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Othello

Critics' choice
1/11
© Manuel Harlan

Kirsty Oswald (Desdemona) and Mark Ebulue (Othello)

2/11
© Manuel Harlan

Kirsty Oswald (Desdemona) and Mark Ebulue (Othello)

3/11
© Manuel Harlan

Leila Crerar (Emilia) and Kirsty Oswald (Desdemona)

4/11
© Manuel Harlan

Richard James Neale (Roderigo) and Steven Miller (Iago)

5/11
Manuel Harlan
6/11
© Manuel Harlan

Richard James Neale, Barry Aird, Steven Miller, Dritan Kastrati and Ryan Fletcher

7/11
© Manuel Harlan

Richard James Neale, Barry Aird, Steven Miller, Dritan Kastrati and Ryan Fletcher

8/11
© Manuel Harlan

Richard James Neale, Barry Aird, Steven Miller, Dritan Kastrati and Ryan Fletcher

9/11
© Manuel Harlan

Steven Miller (Iago) and Leila Crerar (Emilia)

10/11
© Manuel Harlan

Steven Miller, Nicola Kavanagh, Kirsty Oswald, Leila Crerar & the company

11/11
© Manuel Harlan

Steven Miller, Ryan Fletcher, Richard James Neale, Barry Aird and Dritan Kastrati

Lyric Hammersmith, Hammersmith Until Saturday February 7 2015

Frantic Assembly's brutal, high-octane version of Shakespeare's 'Othello'.

With trademark style, theatre company Frantic Assembly breathe brutal new life into Shakespeare’s tale of manipulation, sexual jealousy and murder. First staged in 2008, this exceptionally good production drops ‘Othello’ into a Shane Meadows-esque landscape of bare-knuckle friendships and simmering violence.

While retaining the verse, Frantic Assembly’s adaptation downplays the dukedoms and overseas warfare. Iago’s machinations play out over a pool table in a grubby pub with a slot-machine flashing in the corner. It works well, distilling the bristling rivalry of the original into a bleak, modern-day Britain populated by a disaffected younger generation and shadowed by racism.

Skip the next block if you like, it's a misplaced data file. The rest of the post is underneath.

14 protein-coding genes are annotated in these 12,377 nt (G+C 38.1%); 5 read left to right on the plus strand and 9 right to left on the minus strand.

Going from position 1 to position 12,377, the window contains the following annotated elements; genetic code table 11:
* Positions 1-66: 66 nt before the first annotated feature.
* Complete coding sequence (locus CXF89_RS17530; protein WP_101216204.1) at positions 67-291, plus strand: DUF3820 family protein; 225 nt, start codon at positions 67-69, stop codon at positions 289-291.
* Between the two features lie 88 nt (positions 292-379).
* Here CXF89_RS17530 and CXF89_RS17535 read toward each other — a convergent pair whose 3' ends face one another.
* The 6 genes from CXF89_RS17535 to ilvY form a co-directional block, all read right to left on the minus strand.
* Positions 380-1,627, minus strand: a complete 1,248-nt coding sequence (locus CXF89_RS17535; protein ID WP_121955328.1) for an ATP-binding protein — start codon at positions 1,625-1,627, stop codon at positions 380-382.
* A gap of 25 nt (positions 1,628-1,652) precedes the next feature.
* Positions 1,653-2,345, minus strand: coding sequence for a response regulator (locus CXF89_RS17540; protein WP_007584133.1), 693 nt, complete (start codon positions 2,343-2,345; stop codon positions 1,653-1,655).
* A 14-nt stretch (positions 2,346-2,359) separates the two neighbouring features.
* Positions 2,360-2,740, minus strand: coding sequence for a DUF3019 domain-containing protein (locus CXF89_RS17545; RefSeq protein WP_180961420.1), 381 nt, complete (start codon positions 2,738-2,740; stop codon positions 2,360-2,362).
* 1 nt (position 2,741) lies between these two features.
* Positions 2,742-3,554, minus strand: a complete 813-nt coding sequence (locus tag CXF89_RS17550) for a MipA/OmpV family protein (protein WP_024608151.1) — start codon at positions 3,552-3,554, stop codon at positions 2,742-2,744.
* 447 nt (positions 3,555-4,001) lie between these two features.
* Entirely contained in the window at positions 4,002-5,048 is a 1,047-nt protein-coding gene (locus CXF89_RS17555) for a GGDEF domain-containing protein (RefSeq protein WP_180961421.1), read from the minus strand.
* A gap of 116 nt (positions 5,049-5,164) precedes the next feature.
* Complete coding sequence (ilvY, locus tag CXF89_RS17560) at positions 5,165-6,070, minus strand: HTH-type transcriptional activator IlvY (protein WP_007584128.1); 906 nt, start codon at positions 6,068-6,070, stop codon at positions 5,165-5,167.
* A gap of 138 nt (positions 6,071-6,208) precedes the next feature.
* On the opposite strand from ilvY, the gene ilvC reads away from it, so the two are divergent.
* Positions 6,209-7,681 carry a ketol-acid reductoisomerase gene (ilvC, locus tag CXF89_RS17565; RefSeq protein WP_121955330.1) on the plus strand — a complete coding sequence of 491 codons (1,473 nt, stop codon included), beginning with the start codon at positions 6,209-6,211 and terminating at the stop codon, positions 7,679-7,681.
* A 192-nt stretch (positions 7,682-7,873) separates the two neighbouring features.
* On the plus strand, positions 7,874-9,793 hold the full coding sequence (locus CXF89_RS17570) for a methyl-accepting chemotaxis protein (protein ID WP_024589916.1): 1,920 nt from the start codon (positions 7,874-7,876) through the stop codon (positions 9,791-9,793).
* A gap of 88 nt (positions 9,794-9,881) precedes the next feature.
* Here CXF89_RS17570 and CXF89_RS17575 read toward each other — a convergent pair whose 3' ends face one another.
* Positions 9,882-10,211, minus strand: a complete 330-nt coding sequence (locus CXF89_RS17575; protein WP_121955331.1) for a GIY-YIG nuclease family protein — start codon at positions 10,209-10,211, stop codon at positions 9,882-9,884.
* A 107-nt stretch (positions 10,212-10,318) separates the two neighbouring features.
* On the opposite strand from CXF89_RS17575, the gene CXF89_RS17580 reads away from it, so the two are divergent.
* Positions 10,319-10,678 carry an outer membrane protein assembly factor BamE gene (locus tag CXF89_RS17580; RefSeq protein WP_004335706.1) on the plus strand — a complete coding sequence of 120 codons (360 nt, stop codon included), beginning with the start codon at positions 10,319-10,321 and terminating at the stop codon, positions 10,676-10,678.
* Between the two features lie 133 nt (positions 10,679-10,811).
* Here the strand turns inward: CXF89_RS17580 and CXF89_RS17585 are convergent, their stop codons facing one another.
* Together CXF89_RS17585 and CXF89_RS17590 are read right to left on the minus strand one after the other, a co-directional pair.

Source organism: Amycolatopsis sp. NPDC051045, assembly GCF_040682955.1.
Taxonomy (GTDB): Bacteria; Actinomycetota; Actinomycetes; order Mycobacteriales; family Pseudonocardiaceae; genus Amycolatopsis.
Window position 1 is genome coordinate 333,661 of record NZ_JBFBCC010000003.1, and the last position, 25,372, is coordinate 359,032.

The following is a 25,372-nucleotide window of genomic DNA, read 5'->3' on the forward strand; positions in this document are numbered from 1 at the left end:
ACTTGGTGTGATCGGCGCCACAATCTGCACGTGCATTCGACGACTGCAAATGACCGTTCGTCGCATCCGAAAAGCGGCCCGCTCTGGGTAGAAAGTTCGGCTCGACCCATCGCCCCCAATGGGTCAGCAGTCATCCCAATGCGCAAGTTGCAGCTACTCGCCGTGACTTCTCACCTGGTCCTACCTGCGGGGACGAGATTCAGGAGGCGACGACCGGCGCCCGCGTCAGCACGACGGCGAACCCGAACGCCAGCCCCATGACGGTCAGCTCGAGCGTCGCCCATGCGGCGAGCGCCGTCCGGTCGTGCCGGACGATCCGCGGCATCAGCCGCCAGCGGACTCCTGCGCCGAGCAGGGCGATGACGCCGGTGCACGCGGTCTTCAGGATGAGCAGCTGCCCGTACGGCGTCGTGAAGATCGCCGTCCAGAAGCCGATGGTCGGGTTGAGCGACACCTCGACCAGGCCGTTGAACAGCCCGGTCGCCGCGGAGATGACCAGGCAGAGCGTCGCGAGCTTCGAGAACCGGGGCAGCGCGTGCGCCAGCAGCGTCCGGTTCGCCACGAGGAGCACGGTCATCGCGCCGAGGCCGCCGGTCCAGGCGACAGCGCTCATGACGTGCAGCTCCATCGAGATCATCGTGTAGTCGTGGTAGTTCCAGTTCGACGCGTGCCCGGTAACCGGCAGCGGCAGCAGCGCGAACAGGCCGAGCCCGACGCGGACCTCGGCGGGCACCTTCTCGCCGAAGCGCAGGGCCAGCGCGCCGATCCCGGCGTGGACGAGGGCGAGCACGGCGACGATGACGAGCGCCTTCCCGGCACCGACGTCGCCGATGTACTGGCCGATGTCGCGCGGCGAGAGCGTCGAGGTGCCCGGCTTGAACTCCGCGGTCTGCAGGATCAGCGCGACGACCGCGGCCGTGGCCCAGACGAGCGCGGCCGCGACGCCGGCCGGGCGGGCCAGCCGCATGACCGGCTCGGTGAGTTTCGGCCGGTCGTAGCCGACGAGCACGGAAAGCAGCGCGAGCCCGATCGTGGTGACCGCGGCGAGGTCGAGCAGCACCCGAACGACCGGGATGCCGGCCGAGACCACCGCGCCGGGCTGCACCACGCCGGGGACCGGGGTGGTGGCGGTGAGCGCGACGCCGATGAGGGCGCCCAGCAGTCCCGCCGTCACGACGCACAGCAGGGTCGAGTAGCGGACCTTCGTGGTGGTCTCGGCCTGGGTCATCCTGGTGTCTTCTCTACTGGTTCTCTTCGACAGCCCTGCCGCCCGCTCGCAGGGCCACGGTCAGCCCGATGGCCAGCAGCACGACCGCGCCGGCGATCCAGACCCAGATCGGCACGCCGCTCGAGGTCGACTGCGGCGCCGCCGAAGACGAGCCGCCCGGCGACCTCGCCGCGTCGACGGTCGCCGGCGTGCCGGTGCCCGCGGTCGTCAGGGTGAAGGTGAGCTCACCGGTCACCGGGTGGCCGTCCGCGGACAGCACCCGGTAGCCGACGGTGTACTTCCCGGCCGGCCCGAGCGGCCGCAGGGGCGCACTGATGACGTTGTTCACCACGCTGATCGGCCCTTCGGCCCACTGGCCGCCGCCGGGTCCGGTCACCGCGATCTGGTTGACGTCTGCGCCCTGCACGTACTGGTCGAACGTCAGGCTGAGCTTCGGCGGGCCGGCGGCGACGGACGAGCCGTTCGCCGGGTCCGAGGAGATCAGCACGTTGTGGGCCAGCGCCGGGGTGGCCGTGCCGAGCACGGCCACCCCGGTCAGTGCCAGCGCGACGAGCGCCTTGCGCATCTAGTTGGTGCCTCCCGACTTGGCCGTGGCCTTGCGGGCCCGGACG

The cast thoroughly ground their characters in the burnt-out reality of their circumstances, in which acceptance of Mark Ebulue’s powerful, quick-tempered Othello is tentative and fragile. Steven Miller’s coiled-spring Iago can easily destroy it with his poisonous whispers of infidelity. These are young men with nothing, and therefore everything to prove.

Kirsty Oswald impresses as a strong-willed Desdemona, able to fight her corner but fatally blindsided by her love for Othello. Her conversation with Leila Crerar’s Emilia about sexual double standards – here transposed from the bedchamber to the pub toilet – is a highlight: funny, sad and still uncomfortably relevant today.

There’s a sinewy, balletic beauty to the show’s choreography, which mixes baseball bats and dance in sequences evoking tense social rituals. Together with a thudding soundtrack and a set whose moving walls seem to ripple with the adrenalin buzz of every beating, it adds to the breathless ominousness of Scott Graham’s pulse-racing production.

Venue name: Lyric Hammersmith
Contact:
Address: Lyric Square, King St
London
W6 0QL
Transport: Tube: Hammersmith
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